Respite care is care that is provided to families who have sick or disabled children and who care for them around the clock. Respite care gives the parents or carers the opportunity to rest and enjoy a change of scenery for a short time while trained support staff assist with the day to day looking after of their children be it in their own home or in specially equipped respite homes. Respite care can range from one evening a week, to one weekend in a calendar month.
There are many respite schemes running up and down the United Kingdom but as with all charitable organisations and schemes more funding and volunteering is needed to ensure that more families get the benefit.
Short Break Schemes
Short Break Schemes allow registered and trained carers to be paired up with disabled children in order to allow the family free time or flexible hours in order to do things for themselves. In some instances children can go and stay in a specially equipped unit where they can enjoy many activities they might not be able to participate in at home. This also gives them the opportunity to interact with other disabled children and to enjoy a certain amount of independence.
The majority of children who benefit from respite schemes have severe learning difficulties and/or physical disabilities, very particular medical requirements or may even be terminally ill: whatever the nature of their condition there will be caring staff on hand to offer support and friendly interaction throughout their stay.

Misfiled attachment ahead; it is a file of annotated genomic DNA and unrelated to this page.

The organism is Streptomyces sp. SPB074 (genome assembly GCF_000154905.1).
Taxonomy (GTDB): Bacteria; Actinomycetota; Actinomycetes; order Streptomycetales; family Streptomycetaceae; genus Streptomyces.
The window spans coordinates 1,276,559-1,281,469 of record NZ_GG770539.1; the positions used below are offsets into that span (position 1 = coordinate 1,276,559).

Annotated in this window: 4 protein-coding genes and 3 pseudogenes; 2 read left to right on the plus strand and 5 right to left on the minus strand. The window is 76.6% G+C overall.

Can I Become a Respite carer?
Anyone can become a respite carer; respite carers come from all walks of life, all age groups and all religions. No one is excluded from the opportunity to become a respite carer.
Respite carers - upon acceptance - are trained to the necessary level and - as with all positions involving children, are required by law to undertake the provision of a Disclosure and Barring Service (DBS) check. This check is designed to screen those candidates who wish to apply and make the process as quick and secure as possible.
A respite carer may be required to spend one day a week with a child, one night a week or one weekend per month depending on the nature of the respite care required. In addition they will be required by law to undergo ongoing training and are at all times provided with support from a 'mentor'.
Many carers initially come to respite projects with no formal training - and do so out of a desire to provide help and support to others living and coping with difficult circumstances. However as they progress they are given recognised training and guidance and often become almost part of the family.
Hi lots of experience with children eith special needs and sensory loss. Looking to work as a career. Who would I contact?
Gina - 13-Feb-17 @ 4:11 PM
I am currently a level 3 qualified Ofsted registered childminder working from home. I have a sensory/play room, large lounge and seperate dinning room. I am considering offering respite care including overnight care. What other qualifications do I require? I have been trained to peg feed and have hands on experience with children with Epilepsy, developmental delay and Autism. Would it simply be a case of getting relevant training as and when required for individual children and keeping up to date with Paidiatfic First aid etc. Many thanks
Sam - 21-Jan-17 @ 5:15 PM